The Green Target
The Green Target is a visual tool that helps analyze the sustainable properties of a stone project. Color coded pie wedges score four qualities of sustainability for any given project. The graphic is quick and clear and easily understood by everyone. In addition to promoting dialogue, the tool is meant to encourage stone masons and wallers to challenge themselves to seek ways to improve the sustainable attributes of their work.
I broke sustainability out into four categories. In order to ensure that important parts of the conversation aren’t ignored, they are equally weighted in the tool. I believe that the carbon footprint of a project is a crucial concern, but not the whole picture. The outer ring is red, indicating a lower overall rating in any category. The inner ring is green, indicating that the project scores well in terms of sustainability. The middle ring is yellow indicating a neutral rating or inconclusive information. Scores in the red and yellow should prompt further inquiry and planning, to discover ways to reduce the footprint and boost the sustainable characteristics of the project. The categories are:
Does the stonework serve a functional purpose or is it purely decorative? Is it necessary? Are the properties and benefits of stone utilized in some meaningful way? This category will draw the most debate, as a great deal of the stonework done in modern times is purely decorative and will tend to score poorly. This tool isn’t meant to discredit any category of stonework, but it is meant to raise tough questions and seek lower impact alternatives. While a stone retained heat oven would score well, a four inch veneer on a wood frame house would not.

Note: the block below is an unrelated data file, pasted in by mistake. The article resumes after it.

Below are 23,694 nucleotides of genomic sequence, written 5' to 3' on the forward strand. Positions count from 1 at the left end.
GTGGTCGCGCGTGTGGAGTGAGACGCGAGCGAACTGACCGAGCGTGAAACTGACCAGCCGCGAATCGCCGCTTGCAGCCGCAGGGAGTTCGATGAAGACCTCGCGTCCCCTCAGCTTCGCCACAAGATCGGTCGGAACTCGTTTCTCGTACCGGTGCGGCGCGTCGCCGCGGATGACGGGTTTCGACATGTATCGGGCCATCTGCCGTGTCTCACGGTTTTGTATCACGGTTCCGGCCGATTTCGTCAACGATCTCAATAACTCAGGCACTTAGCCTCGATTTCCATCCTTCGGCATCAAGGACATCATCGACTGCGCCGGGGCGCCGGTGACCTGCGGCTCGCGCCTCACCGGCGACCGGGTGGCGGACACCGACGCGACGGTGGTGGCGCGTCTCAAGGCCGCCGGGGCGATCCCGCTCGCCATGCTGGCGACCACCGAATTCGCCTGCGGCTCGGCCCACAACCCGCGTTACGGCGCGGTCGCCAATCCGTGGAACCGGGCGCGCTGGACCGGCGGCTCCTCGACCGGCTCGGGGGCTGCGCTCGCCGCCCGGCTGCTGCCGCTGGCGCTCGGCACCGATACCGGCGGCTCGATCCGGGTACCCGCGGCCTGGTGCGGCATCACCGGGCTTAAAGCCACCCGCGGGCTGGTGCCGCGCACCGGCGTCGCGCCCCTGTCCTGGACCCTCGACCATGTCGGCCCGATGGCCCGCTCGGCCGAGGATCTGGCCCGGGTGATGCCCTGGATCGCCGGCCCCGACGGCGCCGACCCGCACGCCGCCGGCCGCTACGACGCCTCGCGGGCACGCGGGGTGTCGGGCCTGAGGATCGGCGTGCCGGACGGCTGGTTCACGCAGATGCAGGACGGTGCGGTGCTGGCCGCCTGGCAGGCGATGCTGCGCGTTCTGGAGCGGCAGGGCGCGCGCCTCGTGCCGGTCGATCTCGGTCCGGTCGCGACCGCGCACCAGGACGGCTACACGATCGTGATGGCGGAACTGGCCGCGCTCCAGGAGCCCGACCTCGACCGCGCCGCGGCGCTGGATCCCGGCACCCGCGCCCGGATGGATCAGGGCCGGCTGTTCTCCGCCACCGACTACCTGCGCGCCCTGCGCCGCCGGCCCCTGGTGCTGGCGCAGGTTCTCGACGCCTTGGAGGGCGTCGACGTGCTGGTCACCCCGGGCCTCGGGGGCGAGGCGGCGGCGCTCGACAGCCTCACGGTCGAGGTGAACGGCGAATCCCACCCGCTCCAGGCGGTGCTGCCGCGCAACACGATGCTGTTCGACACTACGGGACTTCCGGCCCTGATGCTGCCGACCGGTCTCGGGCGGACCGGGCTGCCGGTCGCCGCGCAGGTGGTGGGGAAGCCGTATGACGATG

What is the environmental impact of the project? What is the embodied energy cost or carbon footprint of the project? This includes the sourcing of all materials, freight and installation. Carpooling to work and building with lime mortar improves the scoring here. Using Pennsylvania Bluestone in North Carolina does not.
How long will the work last? How much maintenance will be needed under fairly typical usage or conditions? A well built drystone retaining wall should score well. The four inch veneer of face bedded stone would not.
What does the work contribute to the community? Are local craftspeople and merchants being used? Is it a public or private project? Does it advance the craft? Does it educate people? Consider this category over the likely lifespan of the work. A public stone installation scores higher than one in a gated community. Oddly enough, cultured stone does not rate at all in the Culture category.
The tool can be used to rate an existing project, but its best applicaion is in the planning stages of new work. Score a few scenerios to help choose a lower impact project that contributes to the world.
Quick Case Study: How the Stone Cabin Scores on the Green Target
I designed this cabin and built it with Fred Lashley of the Unturned Stone during my time working there. It is structural stone with two foot thick walls and uses lime mortar. It scores well in most categories, but consumed vast quantities of energy, despite the lime based mortars. See the detailed case study for an explanation why.